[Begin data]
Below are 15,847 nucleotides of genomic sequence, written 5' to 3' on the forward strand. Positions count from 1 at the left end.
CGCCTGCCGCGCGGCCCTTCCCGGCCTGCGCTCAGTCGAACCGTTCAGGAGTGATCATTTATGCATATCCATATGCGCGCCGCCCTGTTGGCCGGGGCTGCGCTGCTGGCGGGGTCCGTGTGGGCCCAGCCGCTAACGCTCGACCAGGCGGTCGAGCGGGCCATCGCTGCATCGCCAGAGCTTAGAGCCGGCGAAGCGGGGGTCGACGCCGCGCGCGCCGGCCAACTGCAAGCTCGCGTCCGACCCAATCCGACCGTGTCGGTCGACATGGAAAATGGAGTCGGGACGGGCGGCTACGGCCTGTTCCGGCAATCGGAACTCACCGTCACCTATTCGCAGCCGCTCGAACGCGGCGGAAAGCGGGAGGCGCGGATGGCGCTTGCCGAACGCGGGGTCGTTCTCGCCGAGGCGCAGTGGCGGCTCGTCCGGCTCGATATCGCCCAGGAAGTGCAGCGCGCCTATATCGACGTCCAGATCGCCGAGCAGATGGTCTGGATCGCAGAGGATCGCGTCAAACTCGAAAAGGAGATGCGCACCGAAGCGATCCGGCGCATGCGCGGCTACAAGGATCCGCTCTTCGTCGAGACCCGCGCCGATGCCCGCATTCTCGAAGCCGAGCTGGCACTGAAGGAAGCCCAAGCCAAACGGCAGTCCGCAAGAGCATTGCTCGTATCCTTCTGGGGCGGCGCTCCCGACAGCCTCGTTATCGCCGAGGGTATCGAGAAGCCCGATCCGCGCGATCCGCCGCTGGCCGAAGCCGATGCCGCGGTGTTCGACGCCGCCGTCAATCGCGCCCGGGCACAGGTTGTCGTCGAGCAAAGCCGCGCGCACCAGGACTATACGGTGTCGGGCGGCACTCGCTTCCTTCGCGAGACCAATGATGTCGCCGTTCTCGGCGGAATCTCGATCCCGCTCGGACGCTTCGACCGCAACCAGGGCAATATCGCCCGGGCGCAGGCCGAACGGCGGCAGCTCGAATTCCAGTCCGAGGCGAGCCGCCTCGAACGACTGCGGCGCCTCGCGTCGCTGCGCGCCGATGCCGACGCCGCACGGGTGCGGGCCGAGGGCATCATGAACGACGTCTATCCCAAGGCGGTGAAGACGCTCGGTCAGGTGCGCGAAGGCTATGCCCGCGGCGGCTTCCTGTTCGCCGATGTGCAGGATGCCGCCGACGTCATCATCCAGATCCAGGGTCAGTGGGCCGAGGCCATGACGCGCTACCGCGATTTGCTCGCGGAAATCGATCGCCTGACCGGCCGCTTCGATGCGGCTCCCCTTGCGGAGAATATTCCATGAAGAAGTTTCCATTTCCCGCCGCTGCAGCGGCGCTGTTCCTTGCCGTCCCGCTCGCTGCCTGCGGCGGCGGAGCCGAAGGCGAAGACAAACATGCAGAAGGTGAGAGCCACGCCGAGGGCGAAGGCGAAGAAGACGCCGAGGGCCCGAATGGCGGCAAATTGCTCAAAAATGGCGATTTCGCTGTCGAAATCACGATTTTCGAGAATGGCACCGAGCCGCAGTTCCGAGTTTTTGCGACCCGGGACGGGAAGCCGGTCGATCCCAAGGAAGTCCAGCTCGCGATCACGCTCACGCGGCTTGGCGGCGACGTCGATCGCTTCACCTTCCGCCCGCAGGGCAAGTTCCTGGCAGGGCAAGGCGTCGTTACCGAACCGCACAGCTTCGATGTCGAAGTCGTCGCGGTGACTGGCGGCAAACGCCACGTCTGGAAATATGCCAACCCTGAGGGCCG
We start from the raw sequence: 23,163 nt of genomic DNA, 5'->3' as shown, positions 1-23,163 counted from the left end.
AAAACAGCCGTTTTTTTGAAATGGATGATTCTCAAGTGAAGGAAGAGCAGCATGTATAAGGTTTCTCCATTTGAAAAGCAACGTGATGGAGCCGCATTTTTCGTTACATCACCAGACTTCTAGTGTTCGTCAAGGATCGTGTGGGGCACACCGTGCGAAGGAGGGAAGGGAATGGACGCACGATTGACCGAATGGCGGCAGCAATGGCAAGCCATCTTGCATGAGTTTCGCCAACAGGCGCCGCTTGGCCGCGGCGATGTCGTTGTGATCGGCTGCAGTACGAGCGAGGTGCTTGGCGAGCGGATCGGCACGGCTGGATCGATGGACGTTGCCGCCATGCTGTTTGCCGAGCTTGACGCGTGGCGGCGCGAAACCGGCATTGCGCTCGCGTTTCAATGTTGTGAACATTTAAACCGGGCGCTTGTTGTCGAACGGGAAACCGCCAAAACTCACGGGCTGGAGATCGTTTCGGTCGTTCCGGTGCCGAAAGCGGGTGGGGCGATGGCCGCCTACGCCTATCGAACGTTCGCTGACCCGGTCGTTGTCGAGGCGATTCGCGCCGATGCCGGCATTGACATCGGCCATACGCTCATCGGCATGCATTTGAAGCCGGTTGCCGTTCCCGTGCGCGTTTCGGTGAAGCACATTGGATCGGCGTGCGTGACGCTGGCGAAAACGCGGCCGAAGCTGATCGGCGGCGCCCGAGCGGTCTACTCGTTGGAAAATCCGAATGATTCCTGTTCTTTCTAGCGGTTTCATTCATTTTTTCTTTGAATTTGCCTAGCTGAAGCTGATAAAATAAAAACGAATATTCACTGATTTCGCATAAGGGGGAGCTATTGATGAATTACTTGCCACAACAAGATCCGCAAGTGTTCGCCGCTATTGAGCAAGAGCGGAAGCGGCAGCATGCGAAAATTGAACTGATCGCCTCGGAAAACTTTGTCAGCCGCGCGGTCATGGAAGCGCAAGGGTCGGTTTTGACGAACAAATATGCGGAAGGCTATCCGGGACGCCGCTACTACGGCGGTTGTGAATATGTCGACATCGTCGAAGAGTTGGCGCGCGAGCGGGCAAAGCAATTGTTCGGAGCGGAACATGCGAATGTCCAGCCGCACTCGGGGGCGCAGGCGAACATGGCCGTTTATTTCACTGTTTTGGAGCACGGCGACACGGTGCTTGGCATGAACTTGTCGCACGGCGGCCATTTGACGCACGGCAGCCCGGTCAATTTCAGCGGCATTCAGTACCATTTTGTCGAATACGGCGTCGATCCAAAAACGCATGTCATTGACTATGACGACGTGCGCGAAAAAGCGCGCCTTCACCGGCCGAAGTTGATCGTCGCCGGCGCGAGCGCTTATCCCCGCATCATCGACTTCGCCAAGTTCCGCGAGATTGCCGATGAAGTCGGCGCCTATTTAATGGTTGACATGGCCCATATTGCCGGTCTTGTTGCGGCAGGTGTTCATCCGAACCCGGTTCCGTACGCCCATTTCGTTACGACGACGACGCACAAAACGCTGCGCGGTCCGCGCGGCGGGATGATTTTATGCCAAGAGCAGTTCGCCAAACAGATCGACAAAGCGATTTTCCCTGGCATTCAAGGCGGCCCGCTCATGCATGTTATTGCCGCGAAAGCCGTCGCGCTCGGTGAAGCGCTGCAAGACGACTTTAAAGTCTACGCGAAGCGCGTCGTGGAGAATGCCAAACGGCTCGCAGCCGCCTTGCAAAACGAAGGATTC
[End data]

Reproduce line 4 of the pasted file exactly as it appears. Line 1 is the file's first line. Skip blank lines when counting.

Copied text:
AAAACAGCCGTTTTTTTGAAATGGATGATTCTCAAGTGAAGGAAGAGCAGCATGTATAAGGTTTCTCCATTTGAAAAGCAACGTGATGGAGCCGCATTTTTCGTTACATCACCAGACTTCTAGTGTTCGTCAAGGATCGTGTGGGGCACACCGTGCGAAGGAGGGAAGGGAATGGACGCACGATTGACCGAATGGCGGCAGCAATGGCAAGCCATCTTGCATGAGTTTCGCCAACAGGCGCCGCTTGGCCGCGGCGATGTCGTTGTGATCGGCTGCAGTACGAGCGAGGTGCTTGGCGAGCGGATCGGCACGGCTGGATCGATGGACGTTGCCGCCATGCTGTTTGCCGAGCTTGACGCGTGGCGGCGCGAAACCGGCATTGCGCTCGCGTTTCAATGTTGTGAACATTTAAACCGGGCGCTTGTTGTCGAACGGGAAACCGCCAAAACTCACGGGCTGGAGATCGTTTCGGTCGTTCCGGTGCCGAAAGCGGGTGGGGCGATGGCCGCCTACGCCTATCGAACGTTCGCTGACCCGGTCGTTGTCGAGGCGATTCGCGCCGATGCCGGCATTGACATCGGCCATACGCTCATCGGCATGCATTTGAAGCCGGTTGCCGTTCCCGTGCGCGTTTCGGTGAAGCACATTGGATCGGCGTGCGTGACGCTGGCGAAAACGCGGCCGAAGCTGATCGGCGGCGCCCGAGCGGTCTACTCGTTGGAAAATCCGAATGATTCCTGTTCTTTCTAGCGGTTTCATTCATTTTTTCTTTGAATTTGCCTAGCTGAAGCTGATAAAATAAAAACGAATATTCACTGATTTCGCATAAGGGGGAGCTATTGATGAATTACTTGCCACAACAAGATCCGCAAGTGTTCGCCGCTATTGAGCAAGAGCGGAAGCGGCAGCATGCGAAAATTGAACTGATCGCCTCGGAAAACTTTGTCAGCCGCGCGGTCATGGAAGCGCAAGGGTCGGTTTTGACGAACAAATATGCGGAAGGCTATCCGGGACGCCGCTACTACGGCGGTTGTGAATATGTCGACATCGTCGAAGAGTTGGCGCGCGAGCGGGCAAAGCAATTGTTCGGAGCGGAACATGCGAATGTCCAGCCGCACTCGGGGGCGCAGGCGAACATGGCCGTTTATTTCACTGTTTTGGAGCACGGCGACACGGTGCTTGGCATGAACTTGTCGCACGGCGGCCATTTGACGCACGGCAGCCCGGTCAATTTCAGCGGCATTCAGTACCATTTTGTCGAATACGGCGTCGATCCAAAAACGCATGTCATTGACTATGACGACGTGCGCGAAAAAGCGCGCCTTCACCGGCCGAAGTTGATCGTCGCCGGCGCGAGCGCTTATCCCCGCATCATCGACTTCGCCAAGTTCCGCGAGATTGCCGATGAAGTCGGCGCCTATTTAATGGTTGACATGGCCCATATTGCCGGTCTTGTTGCGGCAGGTGTTCATCCGAACCCGGTTCCGTACGCCCATTTCGTTACGACGACGACGCACAAAACGCTGCGCGGTCCGCGCGGCGGGATGATTTTATGCCAAGAGCAGTTCGCCAAACAGATCGACAAAGCGATTTTCCCTGGCATTCAAGGCGGCCCGCTCATGCATGTTATTGCCGCGAAAGCCGTCGCGCTCGGTGAAGCGCTGCAAGACGACTTTAAAGTCTACGCGAAGCGCGTCGTGGAGAATGCCAAACGGCTCGCAGCCGCCTTGCAAAACGAAGGATTC